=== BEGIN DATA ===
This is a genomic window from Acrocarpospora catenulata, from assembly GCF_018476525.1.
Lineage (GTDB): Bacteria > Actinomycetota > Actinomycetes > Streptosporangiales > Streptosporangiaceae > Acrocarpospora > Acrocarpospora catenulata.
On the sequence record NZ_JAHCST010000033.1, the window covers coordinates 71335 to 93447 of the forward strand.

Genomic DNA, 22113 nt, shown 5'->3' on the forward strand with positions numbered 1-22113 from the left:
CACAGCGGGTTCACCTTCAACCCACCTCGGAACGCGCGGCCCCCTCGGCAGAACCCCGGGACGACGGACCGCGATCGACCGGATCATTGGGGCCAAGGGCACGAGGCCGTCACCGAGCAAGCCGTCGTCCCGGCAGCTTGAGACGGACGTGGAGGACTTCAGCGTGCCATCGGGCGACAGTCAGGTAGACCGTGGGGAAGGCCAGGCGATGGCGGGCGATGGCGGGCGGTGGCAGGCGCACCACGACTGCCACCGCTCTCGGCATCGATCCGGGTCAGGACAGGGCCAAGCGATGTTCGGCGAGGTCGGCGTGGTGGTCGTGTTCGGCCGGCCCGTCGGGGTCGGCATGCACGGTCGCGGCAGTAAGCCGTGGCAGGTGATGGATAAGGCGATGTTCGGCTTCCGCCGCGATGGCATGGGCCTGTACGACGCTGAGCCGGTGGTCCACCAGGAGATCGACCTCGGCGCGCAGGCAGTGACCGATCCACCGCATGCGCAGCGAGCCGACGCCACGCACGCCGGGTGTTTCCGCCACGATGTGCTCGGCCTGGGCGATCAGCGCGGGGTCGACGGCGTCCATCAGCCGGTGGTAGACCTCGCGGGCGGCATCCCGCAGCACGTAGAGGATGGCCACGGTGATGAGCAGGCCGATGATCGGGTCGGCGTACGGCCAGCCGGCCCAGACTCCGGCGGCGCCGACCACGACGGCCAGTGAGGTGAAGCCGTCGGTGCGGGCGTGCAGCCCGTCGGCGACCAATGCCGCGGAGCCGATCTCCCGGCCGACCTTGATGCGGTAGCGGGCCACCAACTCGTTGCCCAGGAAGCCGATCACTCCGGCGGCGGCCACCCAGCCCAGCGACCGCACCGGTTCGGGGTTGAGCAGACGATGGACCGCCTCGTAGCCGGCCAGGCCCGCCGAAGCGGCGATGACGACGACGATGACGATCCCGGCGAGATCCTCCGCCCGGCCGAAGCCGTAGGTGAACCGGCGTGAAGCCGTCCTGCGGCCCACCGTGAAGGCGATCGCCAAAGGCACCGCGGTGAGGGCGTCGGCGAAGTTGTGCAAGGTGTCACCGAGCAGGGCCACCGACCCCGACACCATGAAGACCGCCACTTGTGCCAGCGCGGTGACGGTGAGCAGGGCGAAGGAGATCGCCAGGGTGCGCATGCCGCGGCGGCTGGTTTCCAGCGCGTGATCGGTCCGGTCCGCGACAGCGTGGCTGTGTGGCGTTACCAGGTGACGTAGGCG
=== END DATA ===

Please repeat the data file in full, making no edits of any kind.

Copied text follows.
This is a genomic window from Acrocarpospora catenulata, from assembly GCF_018476525.1.
Lineage (GTDB): Bacteria > Actinomycetota > Actinomycetes > Streptosporangiales > Streptosporangiaceae > Acrocarpospora > Acrocarpospora catenulata.
On the sequence record NZ_JAHCST010000033.1, the window covers coordinates 71335 to 93447 of the forward strand.

Genomic DNA, 22113 nt, shown 5'->3' on the forward strand with positions numbered 1-22113 from the left:
CACAGCGGGTTCACCTTCAACCCACCTCGGAACGCGCGGCCCCCTCGGCAGAACCCCGGGACGACGGACCGCGATCGACCGGATCATTGGGGCCAAGGGCACGAGGCCGTCACCGAGCAAGCCGTCGTCCCGGCAGCTTGAGACGGACGTGGAGGACTTCAGCGTGCCATCGGGCGACAGTCAGGTAGACCGTGGGGAAGGCCAGGCGATGGCGGGCGATGGCGGGCGGTGGCAGGCGCACCACGACTGCCACCGCTCTCGGCATCGATCCGGGTCAGGACAGGGCCAAGCGATGTTCGGCGAGGTCGGCGTGGTGGTCGTGTTCGGCCGGCCCGTCGGGGTCGGCATGCACGGTCGCGGCAGTAAGCCGTGGCAGGTGATGGATAAGGCGATGTTCGGCTTCCGCCGCGATGGCATGGGCCTGTACGACGCTGAGCCGGTGGTCCACCAGGAGATCGACCTCGGCGCGCAGGCAGTGACCGATCCACCGCATGCGCAGCGAGCCGACGCCACGCACGCCGGGTGTTTCCGCCACGATGTGCTCGGCCTGGGCGATCAGCGCGGGGTCGACGGCGTCCATCAGCCGGTGGTAGACCTCGCGGGCGGCATCCCGCAGCACGTAGAGGATGGCCACGGTGATGAGCAGGCCGATGATCGGGTCGGCGTACGGCCAGCCGGCCCAGACTCCGGCGGCGCCGACCACGACGGCCAGTGAGGTGAAGCCGTCGGTGCGGGCGTGCAGCCCGTCGGCGACCAATGCCGCGGAGCCGATCTCCCGGCCGACCTTGATGCGGTAGCGGGCCACCAACTCGTTGCCCAGGAAGCCGATCACTCCGGCGGCGGCCACCCAGCCCAGCGACCGCACCGGTTCGGGGTTGAGCAGACGATGGACCGCCTCGTAGCCGGCCAGGCCCGCCGAAGCGGCGATGACGACGACGATGACGATCCCGGCGAGATCCTCCGCCCGGCCGAAGCCGTAGGTGAACCGGCGTGAAGCCGTCCTGCGGCCCACCGTGAAGGCGATCGCCAAAGGCACCGCGGTGAGGGCGTCGGCGAAGTTGTGCAAGGTGTCACCGAGCAGGGCCACCGACCCCGACACCATGAAGACCGCCACTTGTGCCAGCGCGGTGACGGTGAGCAGGGCGAAGGAGATCGCCAGGGTGCGCATGCCGCGGCGGCTGGTTTCCAGCGCGTGATCGGTCCGGTCCGCGACAGCGTGGCTGTGTGGCGTTACCAGGTGACGTAGGCG